1 • IH"l'RRDUCfiON The present study develops short duration precipitation-frequency ratios for the 10 Long records of short-duration (less than states not included in either Frederick et al. 1 hr) precipitation observations necessary to (1977) or Frederick and Miller (1979): , estimate precipitation-frequency amounts are only , , , , New , available for a relatively small of , , and . The ratios stations. This dearth of data has made the relate 5-, 10-, 15-, and 30-minute precipitation­ development of generalized short-duration esti­ frequency amounts to 1-hour amounts from NOAA mates difficult, especially in the western United Atlas 2. We addressed a number of problems in States where station density is particularly low developing these ratios. ~irst, the station den­ and where significant meteorological variation can sity lower (17 ,000 mi /station) compared to occur over short distances. The first short th~ eastern and (12,000 duration precipitation-frequency estimates for the mi /station) and (600 mi2 /station). were based on very limited Second, the rugged topography, ranging from data (U.S. Weather Bureau 1953, 1954). Later, to over 14,000 ft, imposed limitations on Hershfield (1961) developed precipitation­ the data's applicability, especially since most frequency for the entire continental United stations tended to represent lower elevations. States and used uniform ratios to relate the Third, there are wide variations in climatology shorter-duration amounts to longer-duration within the study . amounts. By relating the shorter durations to a longer duration that had significantly greater station density, the detailed depiction of the 2. THE DATA spatial variation of the longer duration could effectively be incorporated into the shorter The data used in this study are the duration estimates. This approach was based on largest annual precipitation amounts for 5-, 10-, the assumption that the variation of the ratio 15-, 30- and 60-minute durations. The amounts for fields was smoother than was the variation of the each duration for a given were not neces­ absolute values themselves. sarily from the same storm, but rather were the largest amounts for that year, regardless of date Miller et al. (1973), hereafter referred of occurrence. to as NOAA Atlas 2, developed a technique to treat spatial variations in mountainous areas and The locations of the 61 stations included applied it in the western United States. Miller in this study are shown in figure 1. Of these, 55 et al. chose to adopt Hershfield's nationally had at least 15 of data at all durations. averaged ratios for short durations. Frederick et Six stations had less than 15 years and were used al. (1977) developed isoheytal maps of short­ only on a limited basis; three stations were sig­ duration precipitation-frequency amounts instead nificantly above the surrounding terrain and were of ratios for the eastern and central United used only for comparative purposes. The earliest States. They limited their study to the largely data records go back to 1896 and the most recent nonorographic portions of the United States where data were through 1984. The average number· of meteorological variation was modest and where data years with data for stations with 15 years or density was generally highest. Finally, Frederick more of data was approximately 45 years at all and Miller (1979) studied short-duration durations. precipitation-frequency amounts in the of California. In spite of the relatively high Each station record was examined to see if stat ion density, they decided to develop regional significant changes in location and elevation ratios rather than maps depicting the spatial occurred. Fifteen stations moved during their variation of the short-duration estimates because periods of record by more than the nominal dis­ of the large meteorological variability within the tance and elevation cutoffs of 5 miles and 200 state. feet. These 15 moves were further examined with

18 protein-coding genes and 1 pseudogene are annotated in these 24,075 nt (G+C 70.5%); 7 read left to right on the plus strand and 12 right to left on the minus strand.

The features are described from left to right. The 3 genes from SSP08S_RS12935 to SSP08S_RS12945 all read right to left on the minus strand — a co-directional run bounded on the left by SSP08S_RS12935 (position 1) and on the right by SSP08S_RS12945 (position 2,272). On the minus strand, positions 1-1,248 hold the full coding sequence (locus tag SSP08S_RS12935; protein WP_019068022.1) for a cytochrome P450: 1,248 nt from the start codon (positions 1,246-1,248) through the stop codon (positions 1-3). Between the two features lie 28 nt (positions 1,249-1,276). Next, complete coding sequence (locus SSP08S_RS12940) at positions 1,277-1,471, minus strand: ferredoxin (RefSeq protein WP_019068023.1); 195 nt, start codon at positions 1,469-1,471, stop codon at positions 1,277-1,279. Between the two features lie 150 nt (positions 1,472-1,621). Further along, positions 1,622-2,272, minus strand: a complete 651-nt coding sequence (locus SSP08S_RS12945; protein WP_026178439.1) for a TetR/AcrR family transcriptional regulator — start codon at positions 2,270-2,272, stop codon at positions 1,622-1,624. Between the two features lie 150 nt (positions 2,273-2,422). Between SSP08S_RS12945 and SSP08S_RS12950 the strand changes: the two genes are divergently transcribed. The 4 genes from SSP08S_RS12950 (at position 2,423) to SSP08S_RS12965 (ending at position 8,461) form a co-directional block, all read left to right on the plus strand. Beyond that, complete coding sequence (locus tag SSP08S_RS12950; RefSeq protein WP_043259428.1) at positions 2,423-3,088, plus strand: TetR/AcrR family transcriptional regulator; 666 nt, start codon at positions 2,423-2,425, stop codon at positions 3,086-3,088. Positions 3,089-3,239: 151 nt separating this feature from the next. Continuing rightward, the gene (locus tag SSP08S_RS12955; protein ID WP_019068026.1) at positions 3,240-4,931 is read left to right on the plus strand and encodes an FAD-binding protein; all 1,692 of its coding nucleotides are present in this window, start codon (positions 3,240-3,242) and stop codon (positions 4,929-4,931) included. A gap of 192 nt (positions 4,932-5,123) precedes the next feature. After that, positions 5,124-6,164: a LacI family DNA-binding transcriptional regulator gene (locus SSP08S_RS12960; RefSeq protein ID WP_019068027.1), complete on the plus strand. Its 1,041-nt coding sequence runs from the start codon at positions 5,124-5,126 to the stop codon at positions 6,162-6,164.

136 125 120 I 15 I I 0 105